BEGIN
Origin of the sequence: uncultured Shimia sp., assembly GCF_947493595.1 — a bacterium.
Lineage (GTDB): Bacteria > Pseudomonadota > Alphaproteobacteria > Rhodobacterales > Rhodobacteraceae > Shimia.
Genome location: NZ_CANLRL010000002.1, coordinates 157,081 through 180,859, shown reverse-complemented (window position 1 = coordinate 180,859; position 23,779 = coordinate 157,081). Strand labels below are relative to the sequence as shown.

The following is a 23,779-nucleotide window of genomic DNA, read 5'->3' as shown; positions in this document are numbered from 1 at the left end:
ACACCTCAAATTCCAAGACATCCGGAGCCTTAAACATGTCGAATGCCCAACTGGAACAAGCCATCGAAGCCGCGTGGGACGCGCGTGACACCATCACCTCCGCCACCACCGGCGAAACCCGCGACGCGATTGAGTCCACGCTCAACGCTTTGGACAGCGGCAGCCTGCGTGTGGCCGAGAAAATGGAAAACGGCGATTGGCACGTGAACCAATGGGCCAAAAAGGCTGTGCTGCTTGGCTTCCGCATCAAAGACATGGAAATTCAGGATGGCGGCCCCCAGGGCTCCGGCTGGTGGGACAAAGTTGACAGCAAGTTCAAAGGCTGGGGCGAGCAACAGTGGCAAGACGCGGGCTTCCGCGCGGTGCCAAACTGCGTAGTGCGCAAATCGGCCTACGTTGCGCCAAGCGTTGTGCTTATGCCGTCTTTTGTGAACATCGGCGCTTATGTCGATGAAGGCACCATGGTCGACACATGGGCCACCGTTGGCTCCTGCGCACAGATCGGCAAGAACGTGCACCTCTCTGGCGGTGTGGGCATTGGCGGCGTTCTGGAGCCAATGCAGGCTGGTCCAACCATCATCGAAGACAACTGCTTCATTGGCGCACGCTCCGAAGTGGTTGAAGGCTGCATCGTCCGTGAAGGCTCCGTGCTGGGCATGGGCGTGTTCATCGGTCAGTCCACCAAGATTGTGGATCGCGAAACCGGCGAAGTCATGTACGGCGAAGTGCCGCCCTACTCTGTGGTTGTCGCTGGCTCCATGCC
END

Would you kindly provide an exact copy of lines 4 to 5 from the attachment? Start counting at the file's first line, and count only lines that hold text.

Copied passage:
The following is a 23,779-nucleotide window of genomic DNA, read 5'->3' as shown; positions in this document are numbered from 1 at the left end:
ACACCTCAAATTCCAAGACATCCGGAGCCTTAAACATGTCGAATGCCCAACTGGAACAAGCCATCGAAGCCGCGTGGGACGCGCGTGACACCATCACCTCCGCCACCACCGGCGAAACCCGCGACGCGATTGAGTCCACGCTCAACGCTTTGGACAGCGGCAGCCTGCGTGTGGCCGAGAAAATGGAAAACGGCGATTGGCACGTGAACCAATGGGCCAAAAAGGCTGTGCTGCTTGGCTTCCGCATCAAAGACATGGAAATTCAGGATGGCGGCCCCCAGGGCTCCGGCTGGTGGGACAAAGTTGACAGCAAGTTCAAAGGCTGGGGCGAGCAACAGTGGCAAGACGCGGGCTTCCGCGCGGTGCCAAACTGCGTAGTGCGCAAATCGGCCTACGTTGCGCCAAGCGTTGTGCTTATGCCGTCTTTTGTGAACATCGGCGCTTATGTCGATGAAGGCACCATGGTCGACACATGGGCCACCGTTGGCTCCTGCGCACAGATCGGCAAGAACGTGCACCTCTCTGGCGGTGTGGGCATTGGCGGCGTTCTGGAGCCAATGCAGGCTGGTCCAACCATCATCGAAGACAACTGCTTCATTGGCGCACGCTCCGAAGTGGTTGAAGGCTGCATCGTCCGTGAAGGCTCCGTGCTGGGCATGGGCGTGTTCATCGGTCAGTCCACCAAGATTGTGGATCGCGAAACCGGCGAAGTCATGTACGGCGAAGTGCCGCCCTACTCTGTGGTTGTCGCTGGCTCCATGCC